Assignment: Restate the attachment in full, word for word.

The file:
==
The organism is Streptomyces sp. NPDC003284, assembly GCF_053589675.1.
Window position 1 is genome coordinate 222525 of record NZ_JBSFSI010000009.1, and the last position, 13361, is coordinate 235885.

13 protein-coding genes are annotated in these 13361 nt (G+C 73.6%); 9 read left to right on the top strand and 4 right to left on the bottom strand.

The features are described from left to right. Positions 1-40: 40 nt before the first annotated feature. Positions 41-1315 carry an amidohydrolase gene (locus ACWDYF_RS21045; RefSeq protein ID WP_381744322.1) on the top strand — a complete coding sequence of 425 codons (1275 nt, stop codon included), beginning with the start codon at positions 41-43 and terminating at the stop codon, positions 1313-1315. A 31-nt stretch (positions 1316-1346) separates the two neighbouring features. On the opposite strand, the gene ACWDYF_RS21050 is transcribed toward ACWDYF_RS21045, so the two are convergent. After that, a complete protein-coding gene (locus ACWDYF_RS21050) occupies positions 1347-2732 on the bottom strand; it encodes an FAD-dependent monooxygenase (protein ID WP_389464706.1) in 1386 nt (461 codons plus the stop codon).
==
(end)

The organism is Streptomyces sp. NPDC003284, assembly GCF_053589675.1.
Window position 1 is genome coordinate 222525 of record NZ_JBSFSI010000009.1, and the last position, 13361, is coordinate 235885.

13 protein-coding genes are annotated in these 13361 nt (G+C 73.6%); 9 read left to right on the top strand and 4 right to left on the bottom strand.

The features are described from left to right. Positions 1-40: 40 nt before the first annotated feature. Positions 41-1315 carry an amidohydrolase gene (locus ACWDYF_RS21045; RefSeq protein ID WP_381744322.1) on the top strand — a complete coding sequence of 425 codons (1275 nt, stop codon included), beginning with the start codon at positions 41-43 and terminating at the stop codon, positions 1313-1315. A 31-nt stretch (positions 1316-1346) separates the two neighbouring features. On the opposite strand, the gene ACWDYF_RS21050 is transcribed toward ACWDYF_RS21045, so the two are convergent. After that, a complete protein-coding gene (locus ACWDYF_RS21050) occupies positions 1347-2732 on the bottom strand; it encodes an FAD-dependent monooxygenase (protein ID WP_389464706.1) in 1386 nt (461 codons plus the stop codon).